His screen character was usually absent-minded and flustered. He would flutter his fingers together and talk to himself, repeating the same phrases: ‘hoo-hoo-hoo, wonderful, wonderful, hoo hoo hoo!’ So many imitators (including Curly Howard of The Three Stooges and Etta Candy in the Wonder Woman comic book series) copied the catchphrase as ‘woo woo’ that Herbert himself began to use ‘woo woo’ rather than ‘hoo hoo’ in the 1940s.
Interestingly, a 1938 article by Lucius Beebe in the New York Herald-Tribune associates the phrase with other comedians: “Originated by the Ritz Brothers and long accepted in the West as a cry of dismay, festivity, or general acclamation, the screaming of ‘woo woo’ has penetrated the New York bars.”
People nicknamed “Woo Woo” include:
- Arnie (Woo Woo) Ginsberg, a retired Boston disk jockey, one of whose trademark sound effects was a train whistle. Jonathan Richman referenced him in the 1989 song “Fender Stratocaster”: “Like Woo Woo Ginsberg at the juke box joint/You hear the sound and you get the point.”
- Legendary Chicago Cub fan Ronnie (Woo Woo) Wickers. (Not to be confused with Philadelphia Phillie fan Brad Golden, who shouts, “Everybody hits! Wha Hoo!”)
- In the 1940s, 15-year-old Ellsworth (Sonny) Wisecarver Jr. developed a habit of running off with older women, garnering him national publicity and the moniker the Woo Woo Kid. Fun fact: A 1987 film based on Wisecarver’s exploits, In the Mood, was the first starring role of Patrick (McDreamy) Dempsey.
The Wisecarver woo woo seems to stem from the term’s use to denote a sense of risque hijinks, sort of the intersection of hubba hubba, ooh la la, and, in another bit of onomatopoeia, a wolf whistle, with an implied association with the idea of pitching woo. In 1960, Time magazine illustrated the glamour of the financial writer Silvia Porter by quoting a letter to her lecture agency, “Our second choice would not have the allure and woo-woo of Miss Porter.”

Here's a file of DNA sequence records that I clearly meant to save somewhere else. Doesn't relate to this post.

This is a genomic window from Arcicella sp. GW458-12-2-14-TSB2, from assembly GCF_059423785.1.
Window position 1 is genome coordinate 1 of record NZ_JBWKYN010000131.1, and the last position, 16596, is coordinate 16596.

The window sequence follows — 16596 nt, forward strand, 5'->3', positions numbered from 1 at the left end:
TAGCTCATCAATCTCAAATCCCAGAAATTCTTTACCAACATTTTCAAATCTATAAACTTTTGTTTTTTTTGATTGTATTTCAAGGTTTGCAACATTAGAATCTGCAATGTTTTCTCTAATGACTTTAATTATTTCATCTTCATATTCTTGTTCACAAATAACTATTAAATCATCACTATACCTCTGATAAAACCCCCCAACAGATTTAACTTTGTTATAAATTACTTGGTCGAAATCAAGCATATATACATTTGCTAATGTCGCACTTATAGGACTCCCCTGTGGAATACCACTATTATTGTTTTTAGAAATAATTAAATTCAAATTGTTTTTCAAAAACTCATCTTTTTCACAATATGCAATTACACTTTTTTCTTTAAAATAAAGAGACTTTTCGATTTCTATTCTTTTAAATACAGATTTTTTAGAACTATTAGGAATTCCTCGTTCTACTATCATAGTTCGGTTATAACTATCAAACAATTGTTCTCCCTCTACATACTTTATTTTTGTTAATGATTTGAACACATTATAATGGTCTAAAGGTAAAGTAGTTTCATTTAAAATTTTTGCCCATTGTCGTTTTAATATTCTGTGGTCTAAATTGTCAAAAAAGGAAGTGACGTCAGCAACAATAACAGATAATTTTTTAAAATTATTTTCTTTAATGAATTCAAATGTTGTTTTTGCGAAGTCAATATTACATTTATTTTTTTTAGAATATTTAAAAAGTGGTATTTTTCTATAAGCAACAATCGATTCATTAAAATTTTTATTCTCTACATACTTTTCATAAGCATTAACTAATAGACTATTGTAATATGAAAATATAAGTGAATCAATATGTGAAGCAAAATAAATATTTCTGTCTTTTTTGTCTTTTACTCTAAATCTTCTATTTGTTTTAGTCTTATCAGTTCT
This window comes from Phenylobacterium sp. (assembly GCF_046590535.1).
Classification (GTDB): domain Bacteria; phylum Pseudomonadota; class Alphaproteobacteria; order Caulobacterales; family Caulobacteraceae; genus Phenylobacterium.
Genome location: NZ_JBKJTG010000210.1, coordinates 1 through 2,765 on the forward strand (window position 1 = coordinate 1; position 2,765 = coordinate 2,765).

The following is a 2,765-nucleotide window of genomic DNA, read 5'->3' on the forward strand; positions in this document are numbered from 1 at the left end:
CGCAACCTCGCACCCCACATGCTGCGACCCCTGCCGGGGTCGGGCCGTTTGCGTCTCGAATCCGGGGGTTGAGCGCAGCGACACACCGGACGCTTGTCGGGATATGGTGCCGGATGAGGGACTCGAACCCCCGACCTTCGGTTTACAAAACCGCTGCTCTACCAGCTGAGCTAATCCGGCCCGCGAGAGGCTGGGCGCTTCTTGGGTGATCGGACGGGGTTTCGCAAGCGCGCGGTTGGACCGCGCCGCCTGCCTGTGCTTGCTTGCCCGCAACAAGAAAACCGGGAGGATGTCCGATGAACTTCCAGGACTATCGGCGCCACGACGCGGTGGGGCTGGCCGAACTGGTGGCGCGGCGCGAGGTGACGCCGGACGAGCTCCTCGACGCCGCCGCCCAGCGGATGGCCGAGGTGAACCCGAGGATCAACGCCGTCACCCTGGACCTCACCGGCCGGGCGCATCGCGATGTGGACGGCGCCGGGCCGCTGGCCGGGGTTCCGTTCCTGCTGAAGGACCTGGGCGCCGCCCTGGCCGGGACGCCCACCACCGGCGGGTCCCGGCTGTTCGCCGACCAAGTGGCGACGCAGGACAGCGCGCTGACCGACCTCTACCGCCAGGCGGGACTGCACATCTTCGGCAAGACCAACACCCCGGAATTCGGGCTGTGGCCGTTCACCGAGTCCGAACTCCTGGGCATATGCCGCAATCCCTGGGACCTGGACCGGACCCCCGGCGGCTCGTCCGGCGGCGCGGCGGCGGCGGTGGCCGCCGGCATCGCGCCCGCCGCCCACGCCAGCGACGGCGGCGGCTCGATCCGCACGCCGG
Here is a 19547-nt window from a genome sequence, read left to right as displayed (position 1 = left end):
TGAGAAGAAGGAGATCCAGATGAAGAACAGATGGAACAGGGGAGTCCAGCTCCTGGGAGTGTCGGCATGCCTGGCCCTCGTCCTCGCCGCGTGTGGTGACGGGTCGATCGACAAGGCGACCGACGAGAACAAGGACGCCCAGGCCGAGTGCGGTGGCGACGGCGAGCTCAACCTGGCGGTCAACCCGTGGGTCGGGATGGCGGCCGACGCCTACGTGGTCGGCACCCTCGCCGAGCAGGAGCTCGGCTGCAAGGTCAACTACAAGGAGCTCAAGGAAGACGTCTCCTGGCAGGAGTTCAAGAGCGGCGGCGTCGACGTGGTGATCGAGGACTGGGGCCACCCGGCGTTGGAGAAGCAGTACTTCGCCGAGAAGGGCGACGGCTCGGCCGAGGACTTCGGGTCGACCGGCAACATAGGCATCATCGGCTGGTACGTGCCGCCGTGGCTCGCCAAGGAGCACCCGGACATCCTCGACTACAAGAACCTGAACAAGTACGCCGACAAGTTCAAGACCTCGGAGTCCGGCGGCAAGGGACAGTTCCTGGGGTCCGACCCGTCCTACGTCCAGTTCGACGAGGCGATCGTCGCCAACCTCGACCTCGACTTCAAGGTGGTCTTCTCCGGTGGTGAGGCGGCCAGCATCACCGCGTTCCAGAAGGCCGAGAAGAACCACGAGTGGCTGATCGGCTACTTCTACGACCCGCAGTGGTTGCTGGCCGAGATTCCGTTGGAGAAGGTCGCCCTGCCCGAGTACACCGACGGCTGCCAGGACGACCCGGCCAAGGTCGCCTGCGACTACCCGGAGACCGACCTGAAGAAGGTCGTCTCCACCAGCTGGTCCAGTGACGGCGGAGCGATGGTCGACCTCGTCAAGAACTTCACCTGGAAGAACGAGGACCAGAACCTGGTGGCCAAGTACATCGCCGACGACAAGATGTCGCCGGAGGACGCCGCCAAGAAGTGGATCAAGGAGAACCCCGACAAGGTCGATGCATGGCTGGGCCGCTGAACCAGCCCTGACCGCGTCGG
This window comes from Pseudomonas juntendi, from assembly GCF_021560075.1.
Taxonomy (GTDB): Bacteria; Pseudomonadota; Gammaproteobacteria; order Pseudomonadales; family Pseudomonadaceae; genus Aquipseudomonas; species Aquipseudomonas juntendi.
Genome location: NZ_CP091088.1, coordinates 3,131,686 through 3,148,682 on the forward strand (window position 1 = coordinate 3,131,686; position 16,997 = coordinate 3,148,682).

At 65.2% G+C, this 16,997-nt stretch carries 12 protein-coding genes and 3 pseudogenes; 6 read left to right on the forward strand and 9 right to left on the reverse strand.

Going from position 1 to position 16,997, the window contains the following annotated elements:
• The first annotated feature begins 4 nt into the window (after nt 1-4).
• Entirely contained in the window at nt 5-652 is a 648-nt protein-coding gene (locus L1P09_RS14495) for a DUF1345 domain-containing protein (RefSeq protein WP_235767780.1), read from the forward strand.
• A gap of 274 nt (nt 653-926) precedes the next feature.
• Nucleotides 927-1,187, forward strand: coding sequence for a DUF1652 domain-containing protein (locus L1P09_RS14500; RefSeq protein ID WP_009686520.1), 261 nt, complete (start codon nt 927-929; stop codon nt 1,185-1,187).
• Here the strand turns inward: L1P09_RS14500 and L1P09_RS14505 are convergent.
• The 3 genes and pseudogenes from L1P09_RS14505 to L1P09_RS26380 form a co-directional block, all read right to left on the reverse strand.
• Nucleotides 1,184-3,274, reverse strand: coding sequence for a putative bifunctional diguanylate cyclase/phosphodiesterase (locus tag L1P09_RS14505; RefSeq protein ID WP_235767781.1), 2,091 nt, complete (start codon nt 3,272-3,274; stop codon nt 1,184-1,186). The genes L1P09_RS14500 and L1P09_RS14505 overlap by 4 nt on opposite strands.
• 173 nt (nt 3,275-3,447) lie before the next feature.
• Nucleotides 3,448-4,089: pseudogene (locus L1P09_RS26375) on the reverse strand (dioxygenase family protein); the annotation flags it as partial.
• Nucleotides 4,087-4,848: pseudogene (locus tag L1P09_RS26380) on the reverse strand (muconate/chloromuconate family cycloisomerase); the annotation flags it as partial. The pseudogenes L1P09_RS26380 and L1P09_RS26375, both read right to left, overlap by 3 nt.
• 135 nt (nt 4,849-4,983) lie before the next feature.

Then there was the Hamilton Jordan affair. As readers who were past the age of reason in 1978 may recall, Jordan, a top adviser in the Carter administration, made headlines that year when, at a Washington bar, he supposedly spit his drink on a woman’s blouse. The White House thereupon issued a 33-page white paper denying the allegation. The Washington Post reported:
The White House rebuttal issued yesterday rested heavily on the statements of Daniel V. Marshall III, a bartender at Sarsfield’s at 2524 L St. NW, where the incident occurred. …
Marshall’s version of what happened is that Jordan was quickly surrounded by young women who wanted to be near the “celebrity.” He said Jordan “woofed down” a steak and drank a beer and two Amaretto-and-creams.
The women were coming up to Jordan “and ‘woo-woo,’ you know what I mean?” Marshall asked.
I could discuss South Park‘s Woo Woo PC Chant, the Woo Woo cocktail (vodka, peach schnapps, and cranberry juice), and Jeffrey Osborne’s 1986 “You Should Be Mine (the Woo Woo Song),” but you get the idea. Woo woo has an uncanny semantic productivity. Not to get too woo woo on you.
Return to Top